Samsung's Tizen operating system will power all the company's smart TVs in 2015, the Korean electronics maker announced Wednesday, another step in Samsung's efforts to gain a foothold for the troubled OS.
"The way society consumes entertainment...has evolved and now includes multiple devices and endless content from a variety of sources," the company said in a release about the new TVs. "Recognizing this shift, Samsung's new platform was designed to deliver an integrated entertainment experience that is at once streamlined and powerful."
Toward that end, the company said, the Tizen smart TVs will be able to automatically search for nearby Samsung mobile devices and connect to them, allowing content to be easily shared back and forth. "Users can also watch live broadcasts or TV on their mobile devices, anywhere on their home network, even when their TV is powered off," Samsung said.
Samsung ultimately wants Tizen to be the "OS of everything," as the company said during its developers conference last year, but the rollout of the operating system has been anything but smooth. It was originally touted by the company -- one of the world's top makers of smartphones -- as a rival to Google's Android and Apple's iOS mobile platforms. But nearly two years after its splashy launch at the high-profile Mobile World Congress trade show, Tizen has yet to appear in a commercially released smartphone.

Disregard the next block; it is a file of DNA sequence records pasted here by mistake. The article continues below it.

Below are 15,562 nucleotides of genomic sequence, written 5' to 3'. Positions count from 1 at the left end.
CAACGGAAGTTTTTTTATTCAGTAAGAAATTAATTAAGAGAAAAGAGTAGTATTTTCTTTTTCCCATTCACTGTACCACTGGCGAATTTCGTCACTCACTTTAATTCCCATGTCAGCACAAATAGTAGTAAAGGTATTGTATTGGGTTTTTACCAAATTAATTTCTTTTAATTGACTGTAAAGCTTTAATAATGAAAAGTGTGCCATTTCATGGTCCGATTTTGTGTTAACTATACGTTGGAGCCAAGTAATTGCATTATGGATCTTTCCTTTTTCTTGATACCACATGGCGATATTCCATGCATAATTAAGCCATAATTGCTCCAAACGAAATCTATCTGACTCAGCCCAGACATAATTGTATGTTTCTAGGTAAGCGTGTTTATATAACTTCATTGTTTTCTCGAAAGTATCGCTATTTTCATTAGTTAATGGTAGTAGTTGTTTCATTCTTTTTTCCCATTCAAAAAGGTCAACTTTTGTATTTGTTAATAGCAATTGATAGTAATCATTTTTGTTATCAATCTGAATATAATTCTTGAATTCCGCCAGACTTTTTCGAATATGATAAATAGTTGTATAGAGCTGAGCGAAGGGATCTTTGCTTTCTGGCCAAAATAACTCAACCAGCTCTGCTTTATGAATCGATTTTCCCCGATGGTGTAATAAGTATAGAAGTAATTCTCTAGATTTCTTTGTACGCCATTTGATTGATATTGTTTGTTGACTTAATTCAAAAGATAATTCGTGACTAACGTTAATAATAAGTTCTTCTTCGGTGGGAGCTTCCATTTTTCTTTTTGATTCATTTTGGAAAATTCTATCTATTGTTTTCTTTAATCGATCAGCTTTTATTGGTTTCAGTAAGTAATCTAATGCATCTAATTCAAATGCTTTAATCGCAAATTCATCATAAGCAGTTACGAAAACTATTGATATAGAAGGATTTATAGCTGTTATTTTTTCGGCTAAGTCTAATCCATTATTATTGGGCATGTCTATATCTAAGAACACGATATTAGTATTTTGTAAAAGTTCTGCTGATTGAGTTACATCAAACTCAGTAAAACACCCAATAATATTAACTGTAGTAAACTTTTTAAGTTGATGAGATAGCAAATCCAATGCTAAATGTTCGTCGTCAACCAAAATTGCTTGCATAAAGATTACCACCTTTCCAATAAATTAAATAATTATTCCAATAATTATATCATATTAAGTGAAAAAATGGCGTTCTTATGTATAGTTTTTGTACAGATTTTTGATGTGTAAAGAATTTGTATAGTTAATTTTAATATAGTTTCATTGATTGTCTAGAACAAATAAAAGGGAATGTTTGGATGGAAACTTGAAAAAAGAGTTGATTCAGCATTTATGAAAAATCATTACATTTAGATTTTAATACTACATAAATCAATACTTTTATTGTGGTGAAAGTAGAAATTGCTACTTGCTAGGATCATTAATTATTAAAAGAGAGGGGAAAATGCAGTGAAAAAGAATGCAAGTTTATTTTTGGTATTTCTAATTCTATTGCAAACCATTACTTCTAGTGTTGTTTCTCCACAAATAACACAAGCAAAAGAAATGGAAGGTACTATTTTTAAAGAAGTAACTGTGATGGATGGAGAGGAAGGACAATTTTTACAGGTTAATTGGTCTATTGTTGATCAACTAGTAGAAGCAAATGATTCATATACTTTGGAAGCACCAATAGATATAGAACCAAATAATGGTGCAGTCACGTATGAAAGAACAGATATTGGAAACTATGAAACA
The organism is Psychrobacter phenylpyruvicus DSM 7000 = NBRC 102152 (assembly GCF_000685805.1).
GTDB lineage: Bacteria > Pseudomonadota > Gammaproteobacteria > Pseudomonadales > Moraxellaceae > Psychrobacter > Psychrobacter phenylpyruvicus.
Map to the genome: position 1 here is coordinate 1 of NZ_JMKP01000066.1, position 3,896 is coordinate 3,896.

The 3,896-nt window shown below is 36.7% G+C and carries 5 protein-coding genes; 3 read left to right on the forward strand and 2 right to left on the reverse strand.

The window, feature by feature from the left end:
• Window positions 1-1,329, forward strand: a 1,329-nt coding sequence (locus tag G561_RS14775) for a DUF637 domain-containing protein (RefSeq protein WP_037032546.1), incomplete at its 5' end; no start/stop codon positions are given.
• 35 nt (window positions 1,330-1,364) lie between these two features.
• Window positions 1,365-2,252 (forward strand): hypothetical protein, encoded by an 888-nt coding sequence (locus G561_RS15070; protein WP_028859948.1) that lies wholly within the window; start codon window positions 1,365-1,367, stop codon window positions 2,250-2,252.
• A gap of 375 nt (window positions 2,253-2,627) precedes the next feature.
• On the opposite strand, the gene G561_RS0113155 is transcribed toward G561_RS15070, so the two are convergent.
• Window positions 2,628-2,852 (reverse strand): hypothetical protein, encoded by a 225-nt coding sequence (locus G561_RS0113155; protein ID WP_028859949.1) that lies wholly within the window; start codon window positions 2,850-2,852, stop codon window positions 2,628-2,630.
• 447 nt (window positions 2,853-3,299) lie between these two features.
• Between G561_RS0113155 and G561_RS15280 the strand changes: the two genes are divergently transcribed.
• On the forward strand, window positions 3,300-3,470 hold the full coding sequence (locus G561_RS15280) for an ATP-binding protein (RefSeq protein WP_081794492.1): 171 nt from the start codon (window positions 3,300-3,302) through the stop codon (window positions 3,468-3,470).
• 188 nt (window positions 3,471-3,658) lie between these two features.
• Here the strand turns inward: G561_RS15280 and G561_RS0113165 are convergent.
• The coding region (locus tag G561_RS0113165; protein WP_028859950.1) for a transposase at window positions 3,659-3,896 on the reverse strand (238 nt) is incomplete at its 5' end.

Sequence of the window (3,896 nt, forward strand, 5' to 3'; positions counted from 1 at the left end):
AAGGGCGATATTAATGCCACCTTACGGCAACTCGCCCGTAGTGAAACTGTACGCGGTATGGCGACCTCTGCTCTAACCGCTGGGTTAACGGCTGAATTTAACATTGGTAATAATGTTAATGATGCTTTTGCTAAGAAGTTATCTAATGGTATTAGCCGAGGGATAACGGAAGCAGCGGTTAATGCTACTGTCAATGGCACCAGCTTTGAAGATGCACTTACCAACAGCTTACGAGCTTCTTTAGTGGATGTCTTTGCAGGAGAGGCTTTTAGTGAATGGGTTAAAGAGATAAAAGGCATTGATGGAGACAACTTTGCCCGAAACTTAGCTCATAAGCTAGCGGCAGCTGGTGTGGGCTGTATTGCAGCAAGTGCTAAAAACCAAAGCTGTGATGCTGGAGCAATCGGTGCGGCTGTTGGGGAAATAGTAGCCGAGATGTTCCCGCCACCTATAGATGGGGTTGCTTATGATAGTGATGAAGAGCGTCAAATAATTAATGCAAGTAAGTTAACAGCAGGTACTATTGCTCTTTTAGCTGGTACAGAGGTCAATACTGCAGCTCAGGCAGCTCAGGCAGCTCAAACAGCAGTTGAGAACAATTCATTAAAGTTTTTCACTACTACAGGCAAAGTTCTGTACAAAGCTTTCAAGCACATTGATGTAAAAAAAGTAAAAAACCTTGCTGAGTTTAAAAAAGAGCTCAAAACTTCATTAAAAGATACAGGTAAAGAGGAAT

Delays, missteps with carriers, and tepid consumer demand for anything other than Android and iOS have meant that the only devices running on Tizen so far are a few of Samsung's smartwatches and some of its digital cameras. Recently, the company has shifted its strategy for Tizen on smartphones, setting aside its high-end ambitions and aiming at emerging markets like India with cheap devices powered by the OS -- though none of those products has yet hit the market.
The TV announcement shows that Samsung still entertains hopes of making Tizen a key component of smart gadgets and the Internet of Things -- where everything from thermostats to cars will be wired to communicate via the Net. As Samsung co-CEO JK Shin said in an interview last year, "Cross-convergence is the one [area] Samsung can do best, since we do have various parts and finished products."
Kim Hyun-suk, head of Samsung's visual display division, had said last month that a Tizen-powered TV would be on display at CES 2015. And the company showed off a prototype at the 2014 Tizen Developer Conference in San Francisco.